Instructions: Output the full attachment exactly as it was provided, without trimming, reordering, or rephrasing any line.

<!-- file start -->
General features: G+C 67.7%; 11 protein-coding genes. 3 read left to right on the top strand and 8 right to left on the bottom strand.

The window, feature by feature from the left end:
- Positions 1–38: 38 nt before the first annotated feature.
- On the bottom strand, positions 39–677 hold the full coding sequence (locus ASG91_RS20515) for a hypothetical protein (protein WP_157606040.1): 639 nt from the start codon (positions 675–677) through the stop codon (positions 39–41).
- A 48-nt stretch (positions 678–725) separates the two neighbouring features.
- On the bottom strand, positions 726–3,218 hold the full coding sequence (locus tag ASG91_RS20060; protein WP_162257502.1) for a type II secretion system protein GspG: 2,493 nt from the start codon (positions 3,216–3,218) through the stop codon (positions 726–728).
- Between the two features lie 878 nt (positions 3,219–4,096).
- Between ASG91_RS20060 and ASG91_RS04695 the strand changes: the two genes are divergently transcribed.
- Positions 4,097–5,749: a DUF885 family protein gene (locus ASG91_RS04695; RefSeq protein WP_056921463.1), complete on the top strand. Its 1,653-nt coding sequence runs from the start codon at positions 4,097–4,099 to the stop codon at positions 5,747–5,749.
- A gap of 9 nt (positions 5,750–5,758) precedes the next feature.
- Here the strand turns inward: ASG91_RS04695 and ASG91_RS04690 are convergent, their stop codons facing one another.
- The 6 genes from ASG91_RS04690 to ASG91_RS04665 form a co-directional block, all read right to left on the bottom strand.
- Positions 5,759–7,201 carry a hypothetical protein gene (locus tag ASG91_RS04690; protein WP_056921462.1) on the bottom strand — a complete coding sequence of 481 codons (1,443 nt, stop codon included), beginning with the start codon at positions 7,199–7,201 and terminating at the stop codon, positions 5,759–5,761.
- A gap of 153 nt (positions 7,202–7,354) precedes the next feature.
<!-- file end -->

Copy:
General features: G+C 67.7%; 11 protein-coding genes. 3 read left to right on the top strand and 8 right to left on the bottom strand.

The window, feature by feature from the left end:
- Positions 1–38: 38 nt before the first annotated feature.
- On the bottom strand, positions 39–677 hold the full coding sequence (locus ASG91_RS20515) for a hypothetical protein (protein WP_157606040.1): 639 nt from the start codon (positions 675–677) through the stop codon (positions 39–41).
- A 48-nt stretch (positions 678–725) separates the two neighbouring features.
- On the bottom strand, positions 726–3,218 hold the full coding sequence (locus tag ASG91_RS20060; protein WP_162257502.1) for a type II secretion system protein GspG: 2,493 nt from the start codon (positions 3,216–3,218) through the stop codon (positions 726–728).
- Between the two features lie 878 nt (positions 3,219–4,096).
- Between ASG91_RS20060 and ASG91_RS04695 the strand changes: the two genes are divergently transcribed.
- Positions 4,097–5,749: a DUF885 family protein gene (locus ASG91_RS04695; RefSeq protein WP_056921463.1), complete on the top strand. Its 1,653-nt coding sequence runs from the start codon at positions 4,097–4,099 to the stop codon at positions 5,747–5,749.
- A gap of 9 nt (positions 5,750–5,758) precedes the next feature.
- Here the strand turns inward: ASG91_RS04695 and ASG91_RS04690 are convergent, their stop codons facing one another.
- The 6 genes from ASG91_RS04690 to ASG91_RS04665 form a co-directional block, all read right to left on the bottom strand.
- Positions 5,759–7,201 carry a hypothetical protein gene (locus tag ASG91_RS04690; protein WP_056921462.1) on the bottom strand — a complete coding sequence of 481 codons (1,443 nt, stop codon included), beginning with the start codon at positions 7,199–7,201 and terminating at the stop codon, positions 5,759–5,761.
- A gap of 153 nt (positions 7,202–7,354) precedes the next feature.